Professor Teela Sanders’ research sits on the borders of criminology and sociology, exploring the inter-relationship between sexuality and socio-legal structures within the University of Leicester’s School of Criminology.
In considering sex work, police and health practitioners have historically focused on ‘the street’ as the principal location where sex workers were based. However, in the 21st century the sex industry has changed enormously, and today most commercial sex work happens online.
Professor Sanders led the ‘Beyond the Gaze’ project, which broke new ground by examining the fundamental change from the street to the internet through the varied lenses of sex workers, customers, practitioners, police, policy makers and adult entertainment web platforms. The three-year, ESRC-funded study has produced some of the largest datasets in the world and has already generated two critically acclaimed books.
Among other topics, the research explored:
- The diversity, characteristics and demographics of online sex workers compared with those in other sectors, such as street-based working.
- Job satisfaction and the dis/advantages of working online.
- Digitally facilitated crimes including doxing, harassment, stalking and unwanted contact (but also taking into consideration lower levels of physical violence).
- Interventions around safety, health and wellbeing.
- Police understanding of online sex work and the need for training, guidance and tools.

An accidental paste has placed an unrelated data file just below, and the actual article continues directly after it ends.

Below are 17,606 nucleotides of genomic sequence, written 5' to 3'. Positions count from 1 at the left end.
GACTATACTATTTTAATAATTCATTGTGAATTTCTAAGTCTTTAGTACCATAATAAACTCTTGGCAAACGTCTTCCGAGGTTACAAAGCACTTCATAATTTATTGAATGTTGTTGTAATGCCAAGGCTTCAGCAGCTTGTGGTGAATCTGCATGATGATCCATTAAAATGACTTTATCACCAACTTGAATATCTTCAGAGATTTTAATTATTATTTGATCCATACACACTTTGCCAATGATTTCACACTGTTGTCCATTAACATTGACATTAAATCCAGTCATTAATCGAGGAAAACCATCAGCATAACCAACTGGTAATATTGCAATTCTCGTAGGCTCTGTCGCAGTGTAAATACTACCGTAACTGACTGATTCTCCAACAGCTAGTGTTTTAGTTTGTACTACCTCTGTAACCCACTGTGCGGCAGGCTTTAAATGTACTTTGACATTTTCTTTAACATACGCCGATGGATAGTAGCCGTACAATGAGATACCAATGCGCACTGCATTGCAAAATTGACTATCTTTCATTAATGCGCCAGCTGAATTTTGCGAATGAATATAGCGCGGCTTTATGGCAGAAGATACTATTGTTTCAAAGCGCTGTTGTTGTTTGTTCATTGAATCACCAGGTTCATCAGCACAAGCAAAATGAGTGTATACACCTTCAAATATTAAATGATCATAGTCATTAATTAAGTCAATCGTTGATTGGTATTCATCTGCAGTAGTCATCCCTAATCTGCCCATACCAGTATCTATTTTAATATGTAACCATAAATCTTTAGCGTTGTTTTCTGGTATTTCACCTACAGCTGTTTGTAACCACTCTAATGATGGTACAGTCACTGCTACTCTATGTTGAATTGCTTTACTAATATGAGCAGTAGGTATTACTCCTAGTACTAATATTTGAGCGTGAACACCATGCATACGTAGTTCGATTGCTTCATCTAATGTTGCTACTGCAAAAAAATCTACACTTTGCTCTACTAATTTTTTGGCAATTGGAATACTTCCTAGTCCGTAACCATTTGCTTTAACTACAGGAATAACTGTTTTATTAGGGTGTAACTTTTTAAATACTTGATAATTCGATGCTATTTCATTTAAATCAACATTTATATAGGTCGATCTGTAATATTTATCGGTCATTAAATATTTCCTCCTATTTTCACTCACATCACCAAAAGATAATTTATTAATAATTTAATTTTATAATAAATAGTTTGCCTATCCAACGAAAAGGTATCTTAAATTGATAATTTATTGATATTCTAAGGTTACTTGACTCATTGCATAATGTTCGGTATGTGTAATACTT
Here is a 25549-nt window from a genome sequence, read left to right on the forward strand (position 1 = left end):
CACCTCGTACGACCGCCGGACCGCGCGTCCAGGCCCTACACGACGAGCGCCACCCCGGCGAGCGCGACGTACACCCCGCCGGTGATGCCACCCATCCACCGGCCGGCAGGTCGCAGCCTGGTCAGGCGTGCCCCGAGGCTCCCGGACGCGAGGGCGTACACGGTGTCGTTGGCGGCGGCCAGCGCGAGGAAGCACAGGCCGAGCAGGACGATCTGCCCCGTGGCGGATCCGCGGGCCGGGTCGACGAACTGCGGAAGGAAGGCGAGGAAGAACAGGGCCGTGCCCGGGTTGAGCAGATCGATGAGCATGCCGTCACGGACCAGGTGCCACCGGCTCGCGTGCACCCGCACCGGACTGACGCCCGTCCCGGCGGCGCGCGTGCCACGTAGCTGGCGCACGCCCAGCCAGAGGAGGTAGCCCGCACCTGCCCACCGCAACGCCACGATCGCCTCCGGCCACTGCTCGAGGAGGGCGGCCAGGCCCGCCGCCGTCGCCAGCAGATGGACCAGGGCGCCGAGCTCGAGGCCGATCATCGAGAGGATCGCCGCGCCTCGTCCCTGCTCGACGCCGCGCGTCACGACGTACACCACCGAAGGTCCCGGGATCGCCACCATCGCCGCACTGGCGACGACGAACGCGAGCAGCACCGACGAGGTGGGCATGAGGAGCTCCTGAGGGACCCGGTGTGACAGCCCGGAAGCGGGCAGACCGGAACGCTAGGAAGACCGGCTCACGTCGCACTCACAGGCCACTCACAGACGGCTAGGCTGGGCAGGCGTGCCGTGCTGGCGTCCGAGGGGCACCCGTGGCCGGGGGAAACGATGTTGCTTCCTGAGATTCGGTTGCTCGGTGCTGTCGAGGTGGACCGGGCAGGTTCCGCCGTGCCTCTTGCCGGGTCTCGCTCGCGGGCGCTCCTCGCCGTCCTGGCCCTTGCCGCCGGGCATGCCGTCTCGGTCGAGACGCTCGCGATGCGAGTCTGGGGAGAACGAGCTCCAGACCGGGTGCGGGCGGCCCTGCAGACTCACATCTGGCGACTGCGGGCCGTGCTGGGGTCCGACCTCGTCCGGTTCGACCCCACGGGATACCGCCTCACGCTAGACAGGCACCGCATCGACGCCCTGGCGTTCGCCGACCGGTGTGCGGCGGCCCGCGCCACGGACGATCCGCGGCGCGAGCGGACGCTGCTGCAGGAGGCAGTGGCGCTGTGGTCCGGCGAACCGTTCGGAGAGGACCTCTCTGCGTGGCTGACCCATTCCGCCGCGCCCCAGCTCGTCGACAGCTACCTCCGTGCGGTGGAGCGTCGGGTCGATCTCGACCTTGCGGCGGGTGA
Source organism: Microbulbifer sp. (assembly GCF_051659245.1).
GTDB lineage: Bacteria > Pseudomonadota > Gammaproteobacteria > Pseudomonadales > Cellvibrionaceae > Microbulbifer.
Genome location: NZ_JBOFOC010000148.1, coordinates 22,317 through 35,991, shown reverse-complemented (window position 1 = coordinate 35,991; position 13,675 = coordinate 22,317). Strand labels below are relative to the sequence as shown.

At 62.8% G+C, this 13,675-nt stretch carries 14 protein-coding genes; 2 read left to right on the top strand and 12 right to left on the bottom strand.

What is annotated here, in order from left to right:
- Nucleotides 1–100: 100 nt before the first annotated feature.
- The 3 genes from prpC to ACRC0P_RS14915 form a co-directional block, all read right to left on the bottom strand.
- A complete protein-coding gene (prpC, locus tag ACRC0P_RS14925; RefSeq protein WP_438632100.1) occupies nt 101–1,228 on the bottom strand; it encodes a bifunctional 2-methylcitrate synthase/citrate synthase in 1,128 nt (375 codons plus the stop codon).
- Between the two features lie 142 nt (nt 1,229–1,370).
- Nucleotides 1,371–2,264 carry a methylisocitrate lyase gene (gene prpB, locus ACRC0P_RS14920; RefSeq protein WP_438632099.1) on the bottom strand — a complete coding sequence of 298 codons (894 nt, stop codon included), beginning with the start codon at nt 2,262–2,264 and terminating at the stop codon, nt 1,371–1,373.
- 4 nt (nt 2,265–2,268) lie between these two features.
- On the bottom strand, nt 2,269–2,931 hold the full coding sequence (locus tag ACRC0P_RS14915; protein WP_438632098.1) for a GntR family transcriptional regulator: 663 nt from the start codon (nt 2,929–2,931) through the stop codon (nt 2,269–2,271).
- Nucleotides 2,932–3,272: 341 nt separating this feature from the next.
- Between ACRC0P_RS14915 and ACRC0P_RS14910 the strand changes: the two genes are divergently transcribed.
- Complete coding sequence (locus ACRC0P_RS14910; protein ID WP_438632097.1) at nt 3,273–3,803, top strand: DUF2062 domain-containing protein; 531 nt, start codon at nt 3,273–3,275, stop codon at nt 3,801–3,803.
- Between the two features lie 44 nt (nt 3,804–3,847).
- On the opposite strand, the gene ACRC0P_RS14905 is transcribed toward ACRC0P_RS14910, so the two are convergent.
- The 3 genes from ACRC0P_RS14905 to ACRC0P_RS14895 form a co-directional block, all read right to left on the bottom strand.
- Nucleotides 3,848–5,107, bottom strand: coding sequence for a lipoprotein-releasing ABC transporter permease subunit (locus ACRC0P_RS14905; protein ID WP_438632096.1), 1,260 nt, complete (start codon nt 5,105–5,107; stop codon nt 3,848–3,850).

Transforming sex work regulations
Professor Sanders developed clear recommendations for the regulation of sex work both online and offline that have been directly adopted by practitioners, police and policymakers, notably in the National Police Chief Council Policing Guidance for Sex Work and Prostitution (2019). These recommendations were delivered through strategic partnerships and national working groups, as well as through regional meetings with Police and Crime Commissioners and through training decision-making practitioners and police.
Supporting the health and wellbeing of sex workers
The evidence gathered from Beyond the Gaze directly influenced how health and wellbeing practitioners engage with the online sex work community. A total of 54 training sessions have been delivered to 450 professionals since 2016, and individual consultancy provided to 28 projects across the UK and Ireland, advising on digital strategies. In 2020, requests for interventions and guidance to respond specifically to the challenges posed by COVID-19 have been prolific, with over 30 projects benefiting from direct guidance. As a result, working practices have changed, from no clear digital strategy, to designing and implementing a bespoke digital strategy that directly addresses the local needs of sex workers.
Improving policy and practice
National Ugly Mugs (NUM) is the UK’s leading crime prevention organisation for sex workers, providing access to justice and protection for sex workers who are often targeted by dangerous individuals who are sometimes serial sexual predators who pose a risk to the public as a whole.
Beyond the Gaze influenced the operational focus of NUM. NUM took the national lead in educating police and practitioners, and improving policy and practice of online sex work. In partnership with NUM, training sessions have been delivered to 336 police officers across 16 forces and practitioners in England and Wales.
Professor Sanders’ team designed and introduced a sector-wide Practitioner Forum to connect the professionals who support sex workers, including sexual violence advisers, victim case workers, trainers, community development workers and outreach workers. This enabled an improvement in the quality of evidence-based decision-making and practice development across the working practices, regulation and public understanding of online sex work.